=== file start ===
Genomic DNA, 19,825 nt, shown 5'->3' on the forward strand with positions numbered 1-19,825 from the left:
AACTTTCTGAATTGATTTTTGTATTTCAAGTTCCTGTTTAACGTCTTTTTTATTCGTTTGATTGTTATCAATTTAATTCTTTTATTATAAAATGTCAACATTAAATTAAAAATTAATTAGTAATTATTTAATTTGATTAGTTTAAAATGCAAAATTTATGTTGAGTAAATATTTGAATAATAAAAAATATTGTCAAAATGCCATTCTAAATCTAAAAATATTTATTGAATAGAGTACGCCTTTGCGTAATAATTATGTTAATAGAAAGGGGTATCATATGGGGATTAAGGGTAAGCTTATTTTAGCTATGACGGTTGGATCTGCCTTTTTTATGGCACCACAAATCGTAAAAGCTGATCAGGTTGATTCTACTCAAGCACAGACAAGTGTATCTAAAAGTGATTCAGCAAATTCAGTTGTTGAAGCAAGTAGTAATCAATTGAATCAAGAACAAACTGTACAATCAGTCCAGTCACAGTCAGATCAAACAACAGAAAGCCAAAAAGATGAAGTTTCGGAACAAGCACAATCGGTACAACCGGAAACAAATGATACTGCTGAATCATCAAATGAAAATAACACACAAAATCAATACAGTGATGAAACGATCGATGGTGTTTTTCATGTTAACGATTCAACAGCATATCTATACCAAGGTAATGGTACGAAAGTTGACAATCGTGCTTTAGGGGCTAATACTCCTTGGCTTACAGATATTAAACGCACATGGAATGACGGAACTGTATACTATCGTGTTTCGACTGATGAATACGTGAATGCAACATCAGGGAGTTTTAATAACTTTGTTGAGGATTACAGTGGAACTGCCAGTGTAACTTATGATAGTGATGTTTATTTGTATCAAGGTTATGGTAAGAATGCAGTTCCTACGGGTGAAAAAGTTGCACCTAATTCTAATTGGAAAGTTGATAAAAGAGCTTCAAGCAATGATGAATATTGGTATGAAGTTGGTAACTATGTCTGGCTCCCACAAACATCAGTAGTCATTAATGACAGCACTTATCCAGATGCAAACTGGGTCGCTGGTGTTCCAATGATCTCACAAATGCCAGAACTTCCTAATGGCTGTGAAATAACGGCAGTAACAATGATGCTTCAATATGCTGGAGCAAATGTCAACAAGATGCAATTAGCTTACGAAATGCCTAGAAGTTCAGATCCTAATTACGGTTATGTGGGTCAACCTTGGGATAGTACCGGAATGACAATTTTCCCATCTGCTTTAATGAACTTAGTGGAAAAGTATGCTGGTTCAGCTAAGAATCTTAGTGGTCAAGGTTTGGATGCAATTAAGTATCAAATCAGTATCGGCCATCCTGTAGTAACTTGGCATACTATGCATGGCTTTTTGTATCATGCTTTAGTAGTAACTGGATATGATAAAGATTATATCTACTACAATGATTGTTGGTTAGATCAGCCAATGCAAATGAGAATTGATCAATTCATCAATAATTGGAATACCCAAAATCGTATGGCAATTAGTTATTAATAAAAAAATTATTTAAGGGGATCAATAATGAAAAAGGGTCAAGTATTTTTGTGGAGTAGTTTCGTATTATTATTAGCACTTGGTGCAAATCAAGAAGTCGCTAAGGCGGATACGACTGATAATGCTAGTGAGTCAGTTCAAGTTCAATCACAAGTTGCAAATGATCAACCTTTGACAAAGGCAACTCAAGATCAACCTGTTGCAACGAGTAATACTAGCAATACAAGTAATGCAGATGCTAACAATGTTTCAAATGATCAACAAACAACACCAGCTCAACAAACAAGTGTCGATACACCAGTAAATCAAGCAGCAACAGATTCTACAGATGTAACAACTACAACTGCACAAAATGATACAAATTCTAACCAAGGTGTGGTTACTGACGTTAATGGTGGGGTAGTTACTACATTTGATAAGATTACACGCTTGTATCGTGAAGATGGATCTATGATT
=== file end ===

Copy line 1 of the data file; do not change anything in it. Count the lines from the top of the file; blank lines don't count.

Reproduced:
Genomic DNA, 19,825 nt, shown 5'->3' on the forward strand with positions numbered 1-19,825 from the left: